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Taking Action on Small Wireless Facilities

As part of the ongoing move to 5G networks, telecommunications companies are deploying small wireless facilities. These are low-powered wireless access points, offering high data transmission rates and faster data for users than has been available through traditional cell towers.

The improved speed of the facilities comes with limited range, however, so there will be many of them positioned on utility poles in high-demand areas. They are likely to appear in densely populated areas, like downtown districts, or in areas with high periodic demand, like beaches or football stadiums.

Telecommunications companies have pushed for preemptive laws and regulations at the federal and state level to help them deploy these facilities. In South Carolina, the Small Wireless Facilities Deployment Act took effect in September 2020. The new law preempts most local control over deployment within municipal rights-of-way. Even so, there are still several proactive steps cities and towns can take using the new model ordinance distributed by the Municipal Association of SC.

What’s in the new law?
The Small Wireless Facilities Deployment Act requires municipalities to allow the deployment of such facilities within their rights-of-way on certain conditions:

  • Local land use rules must treat small wireless facilities as a permitted use, subject only to administrative review.
  • The municipality must approve or deny applications for the facilities within 60 days. They must also approve or deny applications for new, modified or replacement poles within 90 days.
  • The law limits municipal fees and rates charged for the installation and maintenance of small wireless facilities.
  • The law allows municipalities to enforce provisions that impose reasonable aesthetic, stealth and concealment requirements on small wireless facilities. Municipalities may also have different — and more stringent — rules for decorative poles within design districts, historic districts, and underground utility districts.
Changes from the previous model ordinance
In general, the new law is consistent with the Association’s previous model ordinance. The law also allows municipalities to enforce regulations on the appearance of small wireless facilities, as long as those rules comply with the law.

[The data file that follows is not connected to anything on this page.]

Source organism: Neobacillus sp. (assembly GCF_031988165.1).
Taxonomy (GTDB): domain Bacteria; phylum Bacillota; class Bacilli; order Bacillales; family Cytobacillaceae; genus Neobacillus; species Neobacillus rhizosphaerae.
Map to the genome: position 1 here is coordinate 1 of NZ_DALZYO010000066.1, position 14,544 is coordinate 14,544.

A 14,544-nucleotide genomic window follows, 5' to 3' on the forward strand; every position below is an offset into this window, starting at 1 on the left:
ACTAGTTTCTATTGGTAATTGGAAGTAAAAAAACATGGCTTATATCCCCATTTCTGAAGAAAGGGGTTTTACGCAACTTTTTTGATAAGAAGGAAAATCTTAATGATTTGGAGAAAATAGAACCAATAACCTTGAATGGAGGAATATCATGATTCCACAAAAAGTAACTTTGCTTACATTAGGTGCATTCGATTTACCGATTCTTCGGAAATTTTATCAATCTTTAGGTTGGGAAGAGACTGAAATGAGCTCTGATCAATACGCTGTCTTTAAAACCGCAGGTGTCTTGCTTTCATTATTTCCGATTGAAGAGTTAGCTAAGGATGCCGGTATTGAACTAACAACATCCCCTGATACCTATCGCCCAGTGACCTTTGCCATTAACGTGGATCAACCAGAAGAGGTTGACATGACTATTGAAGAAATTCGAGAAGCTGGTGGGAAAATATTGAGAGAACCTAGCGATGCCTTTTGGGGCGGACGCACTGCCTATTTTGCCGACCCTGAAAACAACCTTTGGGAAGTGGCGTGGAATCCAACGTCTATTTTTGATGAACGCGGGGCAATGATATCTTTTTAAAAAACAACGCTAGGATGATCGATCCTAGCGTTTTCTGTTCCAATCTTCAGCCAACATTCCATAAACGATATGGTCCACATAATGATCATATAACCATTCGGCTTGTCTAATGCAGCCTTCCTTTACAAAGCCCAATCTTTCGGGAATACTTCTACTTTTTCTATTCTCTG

Many local ordinances already in effect have aesthetic requirements that will be considered compliant with the new law. However, two key changes will likely require local action:

  • Municipalities must identify and designate design districts, historic districts, and underground utility districts by official action. Many already recognize design districts and historic districts through zoning ordinances, but they may not have not officially designated underground districts, and will need to do so.
  • Previous law — and the model ordinance — exempted those retail telecommunications services who pay business license taxes under SC Code Section 58-9-2220 from paying several fees for small wireless facilities. The exemption covered application, attachment and occupancy fees. The new law removes this exemption, so municipalities may now charge the full fees and rates permitted by the law.
Local actions required
The Municipal Association has released a new model ordinance for small wireless facilities. Municipalities that adopted the prior model ordinance should plan to repeal their existing ordinances and to replace it with the new version.

The revised model ordinance gives cities and towns a method for designating design, historic and underground utility districts. It also reflects the fees and rates allowed by the new law and removes the exemption for retail telecommunications services.

Municipalities that adopted local ordinances that they did not base on the model ordinance should review those ordinances to ensure their ordinance complies with the law. Given the growing importance of small cell facilities, those that have not yet adopted any regulations should consider using the model ordinance.

Find the model ordinance here.